If you’ve ever considered dropping everything, packing a couple suitcases, and moving to a new city to pursue your dreams, let photographer Brandon Stanton be your inspiration.
Stanton moved to New York City in 2010 with two suitcases and a goal: take 10,000 photographs. Originally, he planned on taking a photographic census of the Big Apple’s inhabitants by shooting portraits and plotting them on a map. Thousands of photos and several months later, Stanton realized his project had morphed into something different–something with stories and feelings. He showcased the quotes and stories of the people he met alongside their portraits on the Facebook page he created called Humans of New York:
Stanton’s Humans of New York page now has over 15.5 million followers. Many of his fans are inspired and awed by his work, others simply follow him because they are interested in the personal stories of New Yorkers.
Stanton strives to make a real human connection with each of his subjects. Rather than simply snapping a quick portrait, he talks to each person, asking such questions as, “Do you remember the happiest moment of your life?” and “What’s your greatest challenge right now?” or simpler queries like “What’s the hardest part about math?” or “So, you really have plain looking underwear?”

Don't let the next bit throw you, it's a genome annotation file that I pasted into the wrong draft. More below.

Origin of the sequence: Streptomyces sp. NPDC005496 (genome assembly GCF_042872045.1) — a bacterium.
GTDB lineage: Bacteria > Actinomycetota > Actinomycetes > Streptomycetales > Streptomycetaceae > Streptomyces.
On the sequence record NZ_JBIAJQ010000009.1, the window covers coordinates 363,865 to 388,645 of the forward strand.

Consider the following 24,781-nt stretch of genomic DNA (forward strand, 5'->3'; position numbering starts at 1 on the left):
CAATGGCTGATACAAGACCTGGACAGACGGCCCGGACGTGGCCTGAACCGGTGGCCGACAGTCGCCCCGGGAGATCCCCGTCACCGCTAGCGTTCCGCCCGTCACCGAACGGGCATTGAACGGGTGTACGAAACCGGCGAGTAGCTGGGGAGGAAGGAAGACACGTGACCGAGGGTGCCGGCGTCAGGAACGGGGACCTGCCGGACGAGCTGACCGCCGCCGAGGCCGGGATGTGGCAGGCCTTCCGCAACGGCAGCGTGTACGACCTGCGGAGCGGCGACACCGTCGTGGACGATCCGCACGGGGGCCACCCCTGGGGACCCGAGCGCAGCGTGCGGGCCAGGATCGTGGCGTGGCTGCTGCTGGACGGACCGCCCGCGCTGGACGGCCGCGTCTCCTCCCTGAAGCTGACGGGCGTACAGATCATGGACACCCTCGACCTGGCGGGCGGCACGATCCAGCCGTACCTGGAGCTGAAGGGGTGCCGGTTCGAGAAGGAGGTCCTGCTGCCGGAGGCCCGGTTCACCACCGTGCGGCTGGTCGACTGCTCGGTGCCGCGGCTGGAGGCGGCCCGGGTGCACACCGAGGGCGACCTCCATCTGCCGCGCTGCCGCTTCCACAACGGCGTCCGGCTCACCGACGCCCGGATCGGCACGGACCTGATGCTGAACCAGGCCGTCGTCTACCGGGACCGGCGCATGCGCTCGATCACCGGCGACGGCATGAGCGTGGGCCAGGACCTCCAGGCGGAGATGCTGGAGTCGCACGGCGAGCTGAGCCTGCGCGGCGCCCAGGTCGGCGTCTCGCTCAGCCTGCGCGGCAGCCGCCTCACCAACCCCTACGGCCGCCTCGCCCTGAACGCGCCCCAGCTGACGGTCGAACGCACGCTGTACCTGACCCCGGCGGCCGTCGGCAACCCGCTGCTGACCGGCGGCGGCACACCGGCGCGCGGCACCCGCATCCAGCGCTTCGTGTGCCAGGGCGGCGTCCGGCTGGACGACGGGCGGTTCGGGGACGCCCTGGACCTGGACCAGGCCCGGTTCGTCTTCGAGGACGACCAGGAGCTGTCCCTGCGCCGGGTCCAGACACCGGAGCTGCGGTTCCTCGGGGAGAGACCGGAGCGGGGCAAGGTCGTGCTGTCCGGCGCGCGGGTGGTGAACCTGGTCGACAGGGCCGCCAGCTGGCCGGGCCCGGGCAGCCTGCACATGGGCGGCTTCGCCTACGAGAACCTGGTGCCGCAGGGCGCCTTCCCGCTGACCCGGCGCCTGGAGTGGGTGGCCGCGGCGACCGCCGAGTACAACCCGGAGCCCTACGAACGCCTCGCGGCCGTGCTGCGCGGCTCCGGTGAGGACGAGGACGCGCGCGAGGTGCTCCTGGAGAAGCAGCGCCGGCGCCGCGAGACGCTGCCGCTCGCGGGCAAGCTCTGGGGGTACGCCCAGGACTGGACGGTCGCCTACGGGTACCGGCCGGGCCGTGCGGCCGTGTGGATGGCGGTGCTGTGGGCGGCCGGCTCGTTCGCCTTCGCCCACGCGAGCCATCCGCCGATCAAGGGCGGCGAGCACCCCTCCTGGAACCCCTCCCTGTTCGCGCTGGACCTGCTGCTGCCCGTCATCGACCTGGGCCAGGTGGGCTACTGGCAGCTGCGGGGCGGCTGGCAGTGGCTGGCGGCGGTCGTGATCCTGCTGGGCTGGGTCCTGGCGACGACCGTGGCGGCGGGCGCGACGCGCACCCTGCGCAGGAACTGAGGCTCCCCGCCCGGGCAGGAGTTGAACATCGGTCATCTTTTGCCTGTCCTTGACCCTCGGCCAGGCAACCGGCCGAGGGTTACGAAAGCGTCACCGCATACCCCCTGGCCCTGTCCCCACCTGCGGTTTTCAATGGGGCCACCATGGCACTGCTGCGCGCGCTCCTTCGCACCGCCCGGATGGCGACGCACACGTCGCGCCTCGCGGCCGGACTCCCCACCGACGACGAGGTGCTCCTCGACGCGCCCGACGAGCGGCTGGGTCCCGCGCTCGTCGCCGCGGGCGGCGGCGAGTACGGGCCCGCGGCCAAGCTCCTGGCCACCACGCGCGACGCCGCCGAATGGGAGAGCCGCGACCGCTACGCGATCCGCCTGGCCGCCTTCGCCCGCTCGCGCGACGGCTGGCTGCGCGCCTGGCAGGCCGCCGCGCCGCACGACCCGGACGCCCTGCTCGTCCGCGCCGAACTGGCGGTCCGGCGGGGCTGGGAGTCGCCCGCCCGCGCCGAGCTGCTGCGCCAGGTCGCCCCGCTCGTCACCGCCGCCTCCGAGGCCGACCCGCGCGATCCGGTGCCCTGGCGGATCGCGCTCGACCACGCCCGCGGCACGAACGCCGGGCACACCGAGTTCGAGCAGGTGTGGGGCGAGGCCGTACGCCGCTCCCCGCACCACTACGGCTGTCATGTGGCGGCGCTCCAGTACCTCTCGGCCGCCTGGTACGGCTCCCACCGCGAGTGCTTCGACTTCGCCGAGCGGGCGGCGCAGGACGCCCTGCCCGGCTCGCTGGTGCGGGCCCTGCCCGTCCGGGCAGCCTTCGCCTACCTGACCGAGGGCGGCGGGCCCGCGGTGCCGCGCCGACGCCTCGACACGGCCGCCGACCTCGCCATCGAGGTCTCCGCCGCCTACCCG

By engaging his subjects in conversation, he discovers their interests, beliefs, worries, and joys–all of which are reflected in their faces in his portraits.
“I think, you know, we walk down the street and we see all these people and we do kind of wonder about their stories…the celebrations and the victories, and that’s what people are engaging with.”
Stanton continues to update his Facebook page and his blog of featured stories (which he turned into a #1 New York Times Bestseller book last October) with portraits of New Yorkers every day.
What started as a simple idea for a photography project grew into an inspirational book and blog through the hard work of a single photographer and social media. So, what are Stanton’s plans for the future of Humans of New York?
“What I really hope to maintain is the culture of positivity…of celebrations, support…that is what people share.”
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